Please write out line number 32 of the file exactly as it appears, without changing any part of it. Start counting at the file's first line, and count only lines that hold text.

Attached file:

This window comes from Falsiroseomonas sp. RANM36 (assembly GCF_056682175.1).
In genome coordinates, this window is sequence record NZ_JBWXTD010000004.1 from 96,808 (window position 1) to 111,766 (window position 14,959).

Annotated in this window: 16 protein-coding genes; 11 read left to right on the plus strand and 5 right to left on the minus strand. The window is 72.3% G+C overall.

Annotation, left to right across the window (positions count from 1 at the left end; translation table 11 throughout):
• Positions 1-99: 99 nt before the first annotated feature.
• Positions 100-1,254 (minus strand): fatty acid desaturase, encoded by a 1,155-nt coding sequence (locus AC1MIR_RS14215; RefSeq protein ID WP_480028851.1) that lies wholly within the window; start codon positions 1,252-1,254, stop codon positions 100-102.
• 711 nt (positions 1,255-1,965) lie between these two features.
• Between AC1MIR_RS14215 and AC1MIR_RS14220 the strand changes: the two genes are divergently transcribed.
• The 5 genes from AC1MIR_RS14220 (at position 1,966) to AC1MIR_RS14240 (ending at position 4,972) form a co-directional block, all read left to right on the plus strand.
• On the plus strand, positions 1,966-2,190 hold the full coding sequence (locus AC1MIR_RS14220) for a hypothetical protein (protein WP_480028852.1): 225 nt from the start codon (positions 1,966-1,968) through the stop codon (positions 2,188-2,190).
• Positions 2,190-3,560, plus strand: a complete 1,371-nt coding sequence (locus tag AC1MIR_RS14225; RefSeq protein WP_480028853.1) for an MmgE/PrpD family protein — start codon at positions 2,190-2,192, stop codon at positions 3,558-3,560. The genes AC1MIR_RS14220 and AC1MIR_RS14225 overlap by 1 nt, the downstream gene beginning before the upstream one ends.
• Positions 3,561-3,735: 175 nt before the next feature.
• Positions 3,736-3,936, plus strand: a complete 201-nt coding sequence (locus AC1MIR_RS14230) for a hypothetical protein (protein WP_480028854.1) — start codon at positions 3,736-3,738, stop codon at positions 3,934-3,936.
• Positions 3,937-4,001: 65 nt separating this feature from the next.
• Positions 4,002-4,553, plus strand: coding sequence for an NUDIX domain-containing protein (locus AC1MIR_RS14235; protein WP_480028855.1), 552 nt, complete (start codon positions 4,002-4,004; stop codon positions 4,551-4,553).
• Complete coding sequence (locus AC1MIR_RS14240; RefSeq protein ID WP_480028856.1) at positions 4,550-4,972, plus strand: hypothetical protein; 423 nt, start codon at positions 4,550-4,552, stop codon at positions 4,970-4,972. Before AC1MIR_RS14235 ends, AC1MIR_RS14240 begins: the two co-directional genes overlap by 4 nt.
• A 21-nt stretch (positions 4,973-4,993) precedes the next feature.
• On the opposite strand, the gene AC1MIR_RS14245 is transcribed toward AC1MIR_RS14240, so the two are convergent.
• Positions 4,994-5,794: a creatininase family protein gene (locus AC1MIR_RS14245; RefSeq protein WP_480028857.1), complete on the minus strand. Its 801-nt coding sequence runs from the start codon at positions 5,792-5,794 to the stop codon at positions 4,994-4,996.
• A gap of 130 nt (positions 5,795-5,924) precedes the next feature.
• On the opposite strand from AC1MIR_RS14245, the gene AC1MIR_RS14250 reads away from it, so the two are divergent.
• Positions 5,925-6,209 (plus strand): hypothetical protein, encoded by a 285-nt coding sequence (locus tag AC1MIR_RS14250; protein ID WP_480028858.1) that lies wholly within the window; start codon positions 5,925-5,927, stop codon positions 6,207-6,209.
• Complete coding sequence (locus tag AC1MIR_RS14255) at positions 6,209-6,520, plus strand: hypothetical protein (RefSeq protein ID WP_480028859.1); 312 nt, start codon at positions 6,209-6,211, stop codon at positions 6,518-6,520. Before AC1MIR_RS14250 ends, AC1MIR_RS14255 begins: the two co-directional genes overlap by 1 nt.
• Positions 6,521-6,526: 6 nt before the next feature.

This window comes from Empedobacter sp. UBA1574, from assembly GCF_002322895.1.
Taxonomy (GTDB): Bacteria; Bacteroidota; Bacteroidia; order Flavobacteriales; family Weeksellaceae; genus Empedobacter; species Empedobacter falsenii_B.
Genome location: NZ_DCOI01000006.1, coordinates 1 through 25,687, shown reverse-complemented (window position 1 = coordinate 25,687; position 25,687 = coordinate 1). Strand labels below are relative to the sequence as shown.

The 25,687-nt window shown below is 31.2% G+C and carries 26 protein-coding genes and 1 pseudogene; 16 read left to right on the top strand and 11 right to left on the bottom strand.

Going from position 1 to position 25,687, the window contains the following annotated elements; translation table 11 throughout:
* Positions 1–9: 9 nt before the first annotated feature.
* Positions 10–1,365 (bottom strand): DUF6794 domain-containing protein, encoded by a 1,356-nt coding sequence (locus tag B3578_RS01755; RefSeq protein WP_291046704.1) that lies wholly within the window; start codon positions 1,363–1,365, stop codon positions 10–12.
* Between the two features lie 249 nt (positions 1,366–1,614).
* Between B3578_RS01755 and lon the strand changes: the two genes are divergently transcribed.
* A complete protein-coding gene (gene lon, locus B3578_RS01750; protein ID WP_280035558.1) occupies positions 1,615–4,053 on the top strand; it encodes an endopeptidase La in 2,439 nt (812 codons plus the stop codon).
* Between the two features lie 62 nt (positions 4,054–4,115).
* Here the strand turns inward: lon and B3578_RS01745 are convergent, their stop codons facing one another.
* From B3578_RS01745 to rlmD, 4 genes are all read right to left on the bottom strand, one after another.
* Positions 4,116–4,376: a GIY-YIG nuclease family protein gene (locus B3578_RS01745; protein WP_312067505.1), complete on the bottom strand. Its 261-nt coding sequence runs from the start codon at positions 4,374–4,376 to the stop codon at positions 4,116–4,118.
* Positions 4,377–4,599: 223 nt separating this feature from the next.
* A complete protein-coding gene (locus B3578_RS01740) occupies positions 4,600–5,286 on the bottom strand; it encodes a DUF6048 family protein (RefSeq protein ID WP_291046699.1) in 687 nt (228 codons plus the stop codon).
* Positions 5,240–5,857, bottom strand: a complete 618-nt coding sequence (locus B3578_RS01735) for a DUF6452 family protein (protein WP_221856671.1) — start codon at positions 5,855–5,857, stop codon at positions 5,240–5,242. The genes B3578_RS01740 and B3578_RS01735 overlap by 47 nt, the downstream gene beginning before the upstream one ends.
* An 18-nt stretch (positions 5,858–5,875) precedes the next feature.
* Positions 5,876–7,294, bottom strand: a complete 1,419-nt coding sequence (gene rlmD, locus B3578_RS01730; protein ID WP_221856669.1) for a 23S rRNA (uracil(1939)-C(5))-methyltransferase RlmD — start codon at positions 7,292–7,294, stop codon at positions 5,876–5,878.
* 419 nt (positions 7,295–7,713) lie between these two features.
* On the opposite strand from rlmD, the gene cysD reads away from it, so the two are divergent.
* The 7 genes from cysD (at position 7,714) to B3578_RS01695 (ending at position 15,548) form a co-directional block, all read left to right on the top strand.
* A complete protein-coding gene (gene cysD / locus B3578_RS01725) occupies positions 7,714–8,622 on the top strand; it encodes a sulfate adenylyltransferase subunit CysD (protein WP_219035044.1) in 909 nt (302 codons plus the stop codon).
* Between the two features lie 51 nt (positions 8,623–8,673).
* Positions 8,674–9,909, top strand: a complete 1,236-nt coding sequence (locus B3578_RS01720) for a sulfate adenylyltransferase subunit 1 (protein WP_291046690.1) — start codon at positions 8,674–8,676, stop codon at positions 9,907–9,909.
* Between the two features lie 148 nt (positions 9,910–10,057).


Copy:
* Between the two features lie 249 nt (positions 1,366–1,614).